Concern over number of puffins washed up dead

DOZENS of ill and dead puffins have washed up on the shores of Orkney, prompting concern for their welfare.

Vets at Flett and Carmichael, a local practice in Kirkwall, said a large number of dead birds have been found at Scapa beach and other beaches around Orkney – among them are a number of puffins.

They said the birds handed into them have been “very weak”, with some requiring rehydration fluids to help keep them alive.

The practice confirmed the deaths are being reported to the Department for Environment, Food and Rural Affairs

Vet Leah Hunter told the PA News Agency that research is being done into why the puffins are being found dead or barely alive around Orkney.

She said her practice is currently in touch with the Centre for Ecology and Hydrology, which is collecting information on the dead puffins found in north-east Scotland and now Orkney.

“At this time of year the puffins should be far out at sea in groups so the fact that they are being washed up on land means that things have sadly gone wrong for them,” Hunter said.

“But we will try to treat them as best we can and try to return them home if they survive the next few days.

“The puffins that have been presented to us have been very weak and cold.”

Earlier this year, a large number of seabirds, including puffins, guillemots and razorbills, were found dead along the eastern coast of Scotland and other parts of the UK.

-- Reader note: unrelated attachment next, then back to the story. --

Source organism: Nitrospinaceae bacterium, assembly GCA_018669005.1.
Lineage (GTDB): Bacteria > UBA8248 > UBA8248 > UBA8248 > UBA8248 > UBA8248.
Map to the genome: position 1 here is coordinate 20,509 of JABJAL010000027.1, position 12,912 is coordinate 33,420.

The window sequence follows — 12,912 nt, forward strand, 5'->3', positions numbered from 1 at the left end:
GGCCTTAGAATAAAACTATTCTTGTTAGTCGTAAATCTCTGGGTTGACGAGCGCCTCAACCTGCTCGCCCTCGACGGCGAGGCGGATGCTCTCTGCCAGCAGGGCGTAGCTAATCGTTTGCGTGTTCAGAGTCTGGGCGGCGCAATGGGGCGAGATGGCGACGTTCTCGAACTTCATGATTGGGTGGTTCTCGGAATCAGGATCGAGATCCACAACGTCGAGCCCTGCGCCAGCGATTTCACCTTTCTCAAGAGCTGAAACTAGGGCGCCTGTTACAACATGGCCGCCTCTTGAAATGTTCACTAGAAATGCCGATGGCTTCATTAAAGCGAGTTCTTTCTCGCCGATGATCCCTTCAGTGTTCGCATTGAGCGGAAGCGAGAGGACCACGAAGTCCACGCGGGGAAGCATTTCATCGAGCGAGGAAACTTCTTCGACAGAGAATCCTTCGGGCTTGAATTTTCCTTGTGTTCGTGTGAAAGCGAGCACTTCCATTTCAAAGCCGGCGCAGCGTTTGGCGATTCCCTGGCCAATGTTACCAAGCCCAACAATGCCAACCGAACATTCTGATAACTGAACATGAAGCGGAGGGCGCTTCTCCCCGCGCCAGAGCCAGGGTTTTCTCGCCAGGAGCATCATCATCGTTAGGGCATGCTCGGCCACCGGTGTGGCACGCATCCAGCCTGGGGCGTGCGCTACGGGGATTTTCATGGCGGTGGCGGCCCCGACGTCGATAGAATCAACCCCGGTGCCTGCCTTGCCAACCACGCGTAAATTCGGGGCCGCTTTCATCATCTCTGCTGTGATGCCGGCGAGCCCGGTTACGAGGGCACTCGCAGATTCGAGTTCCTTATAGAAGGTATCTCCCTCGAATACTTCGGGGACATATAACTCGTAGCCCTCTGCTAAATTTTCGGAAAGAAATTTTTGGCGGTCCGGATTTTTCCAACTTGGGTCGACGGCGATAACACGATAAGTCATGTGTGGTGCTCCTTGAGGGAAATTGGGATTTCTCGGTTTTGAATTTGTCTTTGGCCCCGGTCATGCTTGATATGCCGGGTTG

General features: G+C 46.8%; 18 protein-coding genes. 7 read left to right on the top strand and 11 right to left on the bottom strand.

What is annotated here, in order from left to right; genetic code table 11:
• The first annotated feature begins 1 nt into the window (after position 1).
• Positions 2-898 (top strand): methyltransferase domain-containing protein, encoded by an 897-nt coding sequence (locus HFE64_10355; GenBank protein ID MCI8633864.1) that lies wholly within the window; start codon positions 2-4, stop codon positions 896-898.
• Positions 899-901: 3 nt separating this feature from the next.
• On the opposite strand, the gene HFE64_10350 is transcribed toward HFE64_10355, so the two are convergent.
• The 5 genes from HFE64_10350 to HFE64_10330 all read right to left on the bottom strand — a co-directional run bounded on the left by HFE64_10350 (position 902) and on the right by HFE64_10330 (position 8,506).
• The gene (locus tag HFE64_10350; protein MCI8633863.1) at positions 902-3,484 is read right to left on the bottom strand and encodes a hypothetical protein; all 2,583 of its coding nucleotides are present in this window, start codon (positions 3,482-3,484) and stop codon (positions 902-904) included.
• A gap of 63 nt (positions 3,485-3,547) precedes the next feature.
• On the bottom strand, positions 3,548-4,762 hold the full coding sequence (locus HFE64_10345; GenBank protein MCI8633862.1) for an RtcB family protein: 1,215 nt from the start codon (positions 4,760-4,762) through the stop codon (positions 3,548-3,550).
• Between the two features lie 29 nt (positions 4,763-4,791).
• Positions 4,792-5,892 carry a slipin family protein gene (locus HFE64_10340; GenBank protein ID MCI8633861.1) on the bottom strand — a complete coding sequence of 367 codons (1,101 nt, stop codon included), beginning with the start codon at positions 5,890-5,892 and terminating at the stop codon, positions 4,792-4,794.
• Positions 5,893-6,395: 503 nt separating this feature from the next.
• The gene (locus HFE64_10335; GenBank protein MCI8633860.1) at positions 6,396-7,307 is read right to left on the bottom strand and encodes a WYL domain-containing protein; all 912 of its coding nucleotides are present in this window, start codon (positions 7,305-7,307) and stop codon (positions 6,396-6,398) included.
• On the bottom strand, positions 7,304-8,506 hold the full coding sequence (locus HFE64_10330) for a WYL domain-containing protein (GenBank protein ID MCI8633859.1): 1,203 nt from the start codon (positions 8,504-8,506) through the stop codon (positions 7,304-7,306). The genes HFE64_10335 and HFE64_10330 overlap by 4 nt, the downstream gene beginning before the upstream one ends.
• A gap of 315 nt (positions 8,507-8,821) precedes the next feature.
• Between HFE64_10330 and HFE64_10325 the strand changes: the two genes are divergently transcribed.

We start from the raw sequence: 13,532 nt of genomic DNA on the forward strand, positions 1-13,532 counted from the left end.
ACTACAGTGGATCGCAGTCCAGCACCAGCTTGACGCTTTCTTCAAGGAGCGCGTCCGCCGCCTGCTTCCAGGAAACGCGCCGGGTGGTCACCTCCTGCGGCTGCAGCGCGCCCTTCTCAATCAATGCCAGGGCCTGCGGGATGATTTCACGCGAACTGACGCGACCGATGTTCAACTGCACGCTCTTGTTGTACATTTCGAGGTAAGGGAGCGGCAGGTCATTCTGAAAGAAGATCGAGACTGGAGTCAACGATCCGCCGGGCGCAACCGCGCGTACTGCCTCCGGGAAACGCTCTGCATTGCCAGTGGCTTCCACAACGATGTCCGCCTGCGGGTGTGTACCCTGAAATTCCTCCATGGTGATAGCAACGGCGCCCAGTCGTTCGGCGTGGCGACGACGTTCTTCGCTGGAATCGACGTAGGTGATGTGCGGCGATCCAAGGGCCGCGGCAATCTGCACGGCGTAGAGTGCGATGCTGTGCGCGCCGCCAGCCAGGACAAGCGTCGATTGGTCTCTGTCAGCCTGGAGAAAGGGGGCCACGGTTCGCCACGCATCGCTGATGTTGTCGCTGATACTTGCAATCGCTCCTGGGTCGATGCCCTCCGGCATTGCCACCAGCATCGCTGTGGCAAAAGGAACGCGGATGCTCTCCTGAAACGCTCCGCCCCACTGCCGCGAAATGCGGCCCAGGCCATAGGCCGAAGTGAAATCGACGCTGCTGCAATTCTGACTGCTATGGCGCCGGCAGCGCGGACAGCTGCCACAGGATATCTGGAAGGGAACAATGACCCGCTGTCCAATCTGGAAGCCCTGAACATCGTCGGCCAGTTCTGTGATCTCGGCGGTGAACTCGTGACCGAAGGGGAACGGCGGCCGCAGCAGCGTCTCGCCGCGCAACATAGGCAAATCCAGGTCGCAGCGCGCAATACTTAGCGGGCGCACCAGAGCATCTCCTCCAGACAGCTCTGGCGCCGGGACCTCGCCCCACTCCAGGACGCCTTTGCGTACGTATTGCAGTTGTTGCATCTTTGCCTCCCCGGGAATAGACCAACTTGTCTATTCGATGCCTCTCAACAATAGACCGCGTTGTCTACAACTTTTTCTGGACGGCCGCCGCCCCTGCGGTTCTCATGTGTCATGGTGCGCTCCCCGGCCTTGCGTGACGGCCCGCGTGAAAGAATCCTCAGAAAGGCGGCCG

Hunter said the recent bout of extreme weather, including Storm Arwen which battered parts of the north-east of Scotland, could have had an impact on some of the puffins.

She added: “Research is being done into whether there is an unusual reason for this occurrence.

“We don’t have any further information as of yet.”

The Scottish Government said vessels from its Marine Scotland Directorate have collected water, plankton and fish samples from the east coast of the country to investigate the presence of potential harmful algal species that could harm seabirds.

“These samples are currently being analysed and we will report the findings in due course,” the spokesperson said.

“Further work is also ongoing to explore whether changes in prey abundance or quality are a potential factor.

“We are continuing to work closely with a range of other organisations to investigate a number of potential causes of this unusual and distressing event.

“Wild birds can carry several diseases that are infectious to people, so members of the public should not touch or pick up any dead or visibly sick birds that they find along the Scottish coastline.”